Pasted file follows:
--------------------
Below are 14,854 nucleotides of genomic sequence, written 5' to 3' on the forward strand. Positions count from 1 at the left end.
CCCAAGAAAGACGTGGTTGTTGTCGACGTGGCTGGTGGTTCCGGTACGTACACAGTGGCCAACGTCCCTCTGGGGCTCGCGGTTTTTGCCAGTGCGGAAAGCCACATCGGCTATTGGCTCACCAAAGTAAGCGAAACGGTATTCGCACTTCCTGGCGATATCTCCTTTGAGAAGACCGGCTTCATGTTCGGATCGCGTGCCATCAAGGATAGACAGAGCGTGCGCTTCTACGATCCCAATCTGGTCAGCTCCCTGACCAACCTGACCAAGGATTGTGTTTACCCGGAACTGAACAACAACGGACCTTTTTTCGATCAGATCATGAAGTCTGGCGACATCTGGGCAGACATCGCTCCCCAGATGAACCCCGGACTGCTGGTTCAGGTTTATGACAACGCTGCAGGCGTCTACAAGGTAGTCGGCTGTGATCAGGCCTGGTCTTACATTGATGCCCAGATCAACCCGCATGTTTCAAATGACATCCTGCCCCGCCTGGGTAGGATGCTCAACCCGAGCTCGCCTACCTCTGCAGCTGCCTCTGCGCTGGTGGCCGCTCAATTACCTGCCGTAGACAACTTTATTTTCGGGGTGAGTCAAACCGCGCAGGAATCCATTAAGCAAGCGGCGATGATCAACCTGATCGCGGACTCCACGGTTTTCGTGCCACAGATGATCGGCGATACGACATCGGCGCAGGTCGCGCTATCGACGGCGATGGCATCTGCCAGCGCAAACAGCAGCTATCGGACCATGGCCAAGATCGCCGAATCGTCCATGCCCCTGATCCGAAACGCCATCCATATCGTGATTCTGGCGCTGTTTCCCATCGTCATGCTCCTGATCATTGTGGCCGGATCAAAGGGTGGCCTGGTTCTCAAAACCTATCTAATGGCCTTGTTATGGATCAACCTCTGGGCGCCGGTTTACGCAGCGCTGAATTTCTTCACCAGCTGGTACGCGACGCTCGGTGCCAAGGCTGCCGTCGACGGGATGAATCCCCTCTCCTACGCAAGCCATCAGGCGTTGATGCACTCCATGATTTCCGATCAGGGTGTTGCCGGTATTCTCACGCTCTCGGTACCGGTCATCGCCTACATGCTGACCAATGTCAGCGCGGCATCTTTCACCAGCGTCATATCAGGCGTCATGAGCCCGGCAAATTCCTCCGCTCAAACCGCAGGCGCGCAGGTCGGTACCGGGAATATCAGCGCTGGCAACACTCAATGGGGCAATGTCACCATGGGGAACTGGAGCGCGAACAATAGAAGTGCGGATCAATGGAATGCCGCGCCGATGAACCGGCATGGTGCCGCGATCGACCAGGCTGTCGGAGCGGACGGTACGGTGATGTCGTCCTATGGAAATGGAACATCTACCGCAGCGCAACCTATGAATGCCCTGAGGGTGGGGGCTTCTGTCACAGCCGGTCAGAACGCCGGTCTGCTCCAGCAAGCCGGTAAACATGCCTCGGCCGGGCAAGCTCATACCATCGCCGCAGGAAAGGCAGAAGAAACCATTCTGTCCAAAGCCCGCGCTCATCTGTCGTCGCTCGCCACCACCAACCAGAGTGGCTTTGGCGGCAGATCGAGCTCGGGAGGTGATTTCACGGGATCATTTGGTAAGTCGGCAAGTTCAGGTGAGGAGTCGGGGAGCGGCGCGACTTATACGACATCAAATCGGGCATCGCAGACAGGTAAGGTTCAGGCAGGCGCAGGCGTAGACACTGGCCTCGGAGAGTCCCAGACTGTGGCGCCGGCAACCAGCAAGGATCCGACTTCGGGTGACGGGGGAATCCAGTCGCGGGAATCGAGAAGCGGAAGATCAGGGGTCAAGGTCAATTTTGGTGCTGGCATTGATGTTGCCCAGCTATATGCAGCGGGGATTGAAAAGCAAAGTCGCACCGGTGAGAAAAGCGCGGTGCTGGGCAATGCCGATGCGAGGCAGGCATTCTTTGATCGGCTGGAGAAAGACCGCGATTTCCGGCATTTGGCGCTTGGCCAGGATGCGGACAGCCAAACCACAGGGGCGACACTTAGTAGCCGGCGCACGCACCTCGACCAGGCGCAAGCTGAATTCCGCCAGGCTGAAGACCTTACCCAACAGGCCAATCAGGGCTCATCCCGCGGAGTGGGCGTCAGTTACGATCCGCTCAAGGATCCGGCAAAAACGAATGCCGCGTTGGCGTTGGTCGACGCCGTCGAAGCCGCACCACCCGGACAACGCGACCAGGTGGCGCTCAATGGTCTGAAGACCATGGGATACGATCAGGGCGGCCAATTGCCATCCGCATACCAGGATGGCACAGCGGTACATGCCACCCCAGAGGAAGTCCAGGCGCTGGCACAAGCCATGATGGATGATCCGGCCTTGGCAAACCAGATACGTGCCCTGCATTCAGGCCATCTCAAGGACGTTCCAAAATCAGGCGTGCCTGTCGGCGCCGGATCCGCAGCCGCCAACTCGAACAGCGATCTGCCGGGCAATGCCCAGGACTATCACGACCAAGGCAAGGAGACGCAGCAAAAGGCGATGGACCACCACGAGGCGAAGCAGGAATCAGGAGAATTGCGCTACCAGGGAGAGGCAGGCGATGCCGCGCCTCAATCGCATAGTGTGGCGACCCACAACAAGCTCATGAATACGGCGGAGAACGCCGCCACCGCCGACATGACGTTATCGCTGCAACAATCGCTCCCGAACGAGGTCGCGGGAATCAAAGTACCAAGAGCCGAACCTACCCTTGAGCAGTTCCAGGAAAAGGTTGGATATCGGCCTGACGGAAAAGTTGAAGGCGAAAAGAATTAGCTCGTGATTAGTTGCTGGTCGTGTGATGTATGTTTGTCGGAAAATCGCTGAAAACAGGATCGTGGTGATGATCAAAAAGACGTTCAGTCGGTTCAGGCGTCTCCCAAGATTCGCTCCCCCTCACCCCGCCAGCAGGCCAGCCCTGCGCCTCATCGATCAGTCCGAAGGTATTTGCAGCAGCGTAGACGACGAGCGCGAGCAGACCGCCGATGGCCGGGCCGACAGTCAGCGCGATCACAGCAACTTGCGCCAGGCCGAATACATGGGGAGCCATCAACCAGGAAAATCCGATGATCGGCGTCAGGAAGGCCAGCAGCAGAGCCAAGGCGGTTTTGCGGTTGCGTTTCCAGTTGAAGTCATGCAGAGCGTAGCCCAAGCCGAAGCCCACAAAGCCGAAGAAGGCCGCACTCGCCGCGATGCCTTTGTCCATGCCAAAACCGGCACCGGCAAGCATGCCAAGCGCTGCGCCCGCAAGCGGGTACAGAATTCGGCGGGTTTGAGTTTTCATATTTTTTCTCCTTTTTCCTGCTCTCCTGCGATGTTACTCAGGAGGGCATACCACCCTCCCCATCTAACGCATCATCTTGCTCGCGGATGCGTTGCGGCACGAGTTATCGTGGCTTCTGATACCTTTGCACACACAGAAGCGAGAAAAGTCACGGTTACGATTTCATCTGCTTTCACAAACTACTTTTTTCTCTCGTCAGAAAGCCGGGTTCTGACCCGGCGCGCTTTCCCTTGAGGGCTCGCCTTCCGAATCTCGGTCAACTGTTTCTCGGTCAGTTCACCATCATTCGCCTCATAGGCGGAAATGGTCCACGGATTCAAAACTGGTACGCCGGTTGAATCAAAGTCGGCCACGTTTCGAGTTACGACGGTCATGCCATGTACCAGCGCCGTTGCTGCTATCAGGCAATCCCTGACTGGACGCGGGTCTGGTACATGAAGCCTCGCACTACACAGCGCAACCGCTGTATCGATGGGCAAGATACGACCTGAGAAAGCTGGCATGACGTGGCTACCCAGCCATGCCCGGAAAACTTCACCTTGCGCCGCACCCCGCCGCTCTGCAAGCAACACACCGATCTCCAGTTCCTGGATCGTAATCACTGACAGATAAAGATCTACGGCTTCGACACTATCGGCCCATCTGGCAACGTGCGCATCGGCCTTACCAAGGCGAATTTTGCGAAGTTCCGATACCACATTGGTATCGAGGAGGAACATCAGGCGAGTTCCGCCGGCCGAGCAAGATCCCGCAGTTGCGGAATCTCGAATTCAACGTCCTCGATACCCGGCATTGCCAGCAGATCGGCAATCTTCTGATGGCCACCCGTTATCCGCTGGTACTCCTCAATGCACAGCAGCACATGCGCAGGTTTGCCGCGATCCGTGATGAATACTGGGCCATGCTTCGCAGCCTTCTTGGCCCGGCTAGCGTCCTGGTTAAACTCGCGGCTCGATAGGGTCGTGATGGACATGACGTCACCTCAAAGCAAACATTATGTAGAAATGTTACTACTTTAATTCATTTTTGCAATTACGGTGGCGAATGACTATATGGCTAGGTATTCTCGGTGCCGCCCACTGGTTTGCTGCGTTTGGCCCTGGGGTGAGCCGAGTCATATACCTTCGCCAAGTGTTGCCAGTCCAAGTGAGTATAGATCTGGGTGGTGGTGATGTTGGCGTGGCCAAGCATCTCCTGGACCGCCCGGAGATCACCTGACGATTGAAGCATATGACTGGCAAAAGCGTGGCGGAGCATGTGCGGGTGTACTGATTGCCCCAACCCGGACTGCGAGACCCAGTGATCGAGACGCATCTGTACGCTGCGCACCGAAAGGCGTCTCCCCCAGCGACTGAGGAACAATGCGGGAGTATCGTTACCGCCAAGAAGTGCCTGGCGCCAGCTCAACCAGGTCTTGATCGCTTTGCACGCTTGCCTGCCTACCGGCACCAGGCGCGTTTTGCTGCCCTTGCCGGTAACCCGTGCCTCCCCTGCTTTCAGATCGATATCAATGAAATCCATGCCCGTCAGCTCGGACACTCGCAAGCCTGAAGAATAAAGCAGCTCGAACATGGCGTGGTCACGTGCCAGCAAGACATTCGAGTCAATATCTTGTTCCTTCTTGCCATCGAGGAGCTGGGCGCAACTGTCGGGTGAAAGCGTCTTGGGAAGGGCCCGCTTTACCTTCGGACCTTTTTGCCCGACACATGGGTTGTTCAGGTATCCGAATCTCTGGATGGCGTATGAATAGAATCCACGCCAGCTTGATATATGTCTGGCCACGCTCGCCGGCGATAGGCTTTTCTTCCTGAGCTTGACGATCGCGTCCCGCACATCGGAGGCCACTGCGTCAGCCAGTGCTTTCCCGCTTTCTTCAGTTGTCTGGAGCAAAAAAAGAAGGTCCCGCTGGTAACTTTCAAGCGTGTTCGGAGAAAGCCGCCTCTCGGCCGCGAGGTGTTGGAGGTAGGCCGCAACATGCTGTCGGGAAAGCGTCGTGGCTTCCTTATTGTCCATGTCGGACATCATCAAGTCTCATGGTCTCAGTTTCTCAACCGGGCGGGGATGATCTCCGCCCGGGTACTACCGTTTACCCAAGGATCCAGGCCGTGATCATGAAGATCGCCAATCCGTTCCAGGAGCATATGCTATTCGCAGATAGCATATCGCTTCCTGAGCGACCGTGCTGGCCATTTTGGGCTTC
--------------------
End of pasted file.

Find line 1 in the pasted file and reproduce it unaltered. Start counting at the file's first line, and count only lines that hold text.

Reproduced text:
Below are 14,854 nucleotides of genomic sequence, written 5' to 3' on the forward strand. Positions count from 1 at the left end.